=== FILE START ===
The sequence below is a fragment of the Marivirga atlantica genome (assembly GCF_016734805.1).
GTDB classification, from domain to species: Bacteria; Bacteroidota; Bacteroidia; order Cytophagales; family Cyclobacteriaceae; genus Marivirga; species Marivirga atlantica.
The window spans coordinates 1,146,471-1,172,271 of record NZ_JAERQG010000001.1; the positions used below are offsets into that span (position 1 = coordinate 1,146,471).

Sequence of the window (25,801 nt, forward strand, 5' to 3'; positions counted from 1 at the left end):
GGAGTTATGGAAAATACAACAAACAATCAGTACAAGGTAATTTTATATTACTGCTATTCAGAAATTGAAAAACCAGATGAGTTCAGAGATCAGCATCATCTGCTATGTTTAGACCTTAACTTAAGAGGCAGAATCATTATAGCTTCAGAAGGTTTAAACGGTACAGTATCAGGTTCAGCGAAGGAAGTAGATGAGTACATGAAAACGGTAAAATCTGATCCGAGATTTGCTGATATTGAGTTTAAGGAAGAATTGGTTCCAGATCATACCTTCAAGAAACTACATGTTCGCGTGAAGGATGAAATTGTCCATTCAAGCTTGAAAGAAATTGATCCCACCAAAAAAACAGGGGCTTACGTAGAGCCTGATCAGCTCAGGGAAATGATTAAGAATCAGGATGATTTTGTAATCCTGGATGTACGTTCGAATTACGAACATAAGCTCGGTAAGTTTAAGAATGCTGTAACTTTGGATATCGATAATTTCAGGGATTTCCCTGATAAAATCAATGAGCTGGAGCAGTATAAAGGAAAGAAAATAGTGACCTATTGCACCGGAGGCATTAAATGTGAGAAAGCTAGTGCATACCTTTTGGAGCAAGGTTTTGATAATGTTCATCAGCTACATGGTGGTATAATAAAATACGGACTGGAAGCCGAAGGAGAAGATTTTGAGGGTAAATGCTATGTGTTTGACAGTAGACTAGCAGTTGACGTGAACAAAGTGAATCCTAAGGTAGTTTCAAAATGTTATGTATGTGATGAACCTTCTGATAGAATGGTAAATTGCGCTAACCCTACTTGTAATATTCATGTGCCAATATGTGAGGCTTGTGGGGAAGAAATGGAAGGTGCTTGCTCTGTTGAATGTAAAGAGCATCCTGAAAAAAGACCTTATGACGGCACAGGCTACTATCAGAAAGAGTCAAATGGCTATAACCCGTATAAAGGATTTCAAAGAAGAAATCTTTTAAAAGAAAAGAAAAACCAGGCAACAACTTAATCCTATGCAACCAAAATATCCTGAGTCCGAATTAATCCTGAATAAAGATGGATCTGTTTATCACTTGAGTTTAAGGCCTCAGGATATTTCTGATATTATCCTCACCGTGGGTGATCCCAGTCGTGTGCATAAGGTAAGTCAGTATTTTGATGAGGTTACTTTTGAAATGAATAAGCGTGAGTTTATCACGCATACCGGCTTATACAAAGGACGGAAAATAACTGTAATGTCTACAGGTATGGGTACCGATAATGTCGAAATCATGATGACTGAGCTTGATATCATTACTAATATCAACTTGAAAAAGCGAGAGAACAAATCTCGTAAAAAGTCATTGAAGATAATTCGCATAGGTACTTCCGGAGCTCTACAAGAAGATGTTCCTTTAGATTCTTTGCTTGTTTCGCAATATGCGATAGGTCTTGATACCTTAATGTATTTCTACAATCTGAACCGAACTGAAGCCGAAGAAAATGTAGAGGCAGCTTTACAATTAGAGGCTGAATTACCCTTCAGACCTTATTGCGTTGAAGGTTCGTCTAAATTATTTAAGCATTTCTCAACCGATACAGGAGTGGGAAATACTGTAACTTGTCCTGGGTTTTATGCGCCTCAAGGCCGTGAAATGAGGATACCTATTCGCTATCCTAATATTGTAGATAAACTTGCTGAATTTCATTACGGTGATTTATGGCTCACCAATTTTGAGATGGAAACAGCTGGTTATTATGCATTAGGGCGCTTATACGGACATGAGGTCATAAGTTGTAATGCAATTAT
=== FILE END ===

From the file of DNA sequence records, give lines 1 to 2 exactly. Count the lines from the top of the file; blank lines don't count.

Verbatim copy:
The sequence below is a fragment of the Marivirga atlantica genome (assembly GCF_016734805.1).
GTDB classification, from domain to species: Bacteria; Bacteroidota; Bacteroidia; order Cytophagales; family Cyclobacteriaceae; genus Marivirga; species Marivirga atlantica.